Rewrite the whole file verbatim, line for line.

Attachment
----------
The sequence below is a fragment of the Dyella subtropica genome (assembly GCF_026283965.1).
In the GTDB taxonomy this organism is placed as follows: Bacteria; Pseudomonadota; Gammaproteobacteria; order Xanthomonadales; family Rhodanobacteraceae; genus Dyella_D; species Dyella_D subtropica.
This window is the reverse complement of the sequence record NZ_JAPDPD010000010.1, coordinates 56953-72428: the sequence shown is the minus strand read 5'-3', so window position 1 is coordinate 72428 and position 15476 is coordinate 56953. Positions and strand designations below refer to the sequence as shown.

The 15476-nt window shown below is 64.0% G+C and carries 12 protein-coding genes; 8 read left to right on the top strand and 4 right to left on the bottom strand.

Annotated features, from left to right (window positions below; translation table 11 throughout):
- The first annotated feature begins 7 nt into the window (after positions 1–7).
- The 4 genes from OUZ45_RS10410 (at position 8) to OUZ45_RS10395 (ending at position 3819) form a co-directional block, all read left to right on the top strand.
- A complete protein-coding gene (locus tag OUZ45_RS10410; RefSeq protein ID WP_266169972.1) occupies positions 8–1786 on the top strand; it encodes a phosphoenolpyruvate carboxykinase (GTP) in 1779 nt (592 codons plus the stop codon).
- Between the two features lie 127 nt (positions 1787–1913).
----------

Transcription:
The sequence below is a fragment of the Dyella subtropica genome (assembly GCF_026283965.1).
In the GTDB taxonomy this organism is placed as follows: Bacteria; Pseudomonadota; Gammaproteobacteria; order Xanthomonadales; family Rhodanobacteraceae; genus Dyella_D; species Dyella_D subtropica.
This window is the reverse complement of the sequence record NZ_JAPDPD010000010.1, coordinates 56953-72428: the sequence shown is the minus strand read 5'-3', so window position 1 is coordinate 72428 and position 15476 is coordinate 56953. Positions and strand designations below refer to the sequence as shown.

The 15476-nt window shown below is 64.0% G+C and carries 12 protein-coding genes; 8 read left to right on the top strand and 4 right to left on the bottom strand.

Annotated features, from left to right (window positions below; translation table 11 throughout):
- The first annotated feature begins 7 nt into the window (after positions 1–7).
- The 4 genes from OUZ45_RS10410 (at position 8) to OUZ45_RS10395 (ending at position 3819) form a co-directional block, all read left to right on the top strand.
- A complete protein-coding gene (locus tag OUZ45_RS10410; RefSeq protein ID WP_266169972.1) occupies positions 8–1786 on the top strand; it encodes a phosphoenolpyruvate carboxykinase (GTP) in 1779 nt (592 codons plus the stop codon).
- Between the two features lie 127 nt (positions 1787–1913).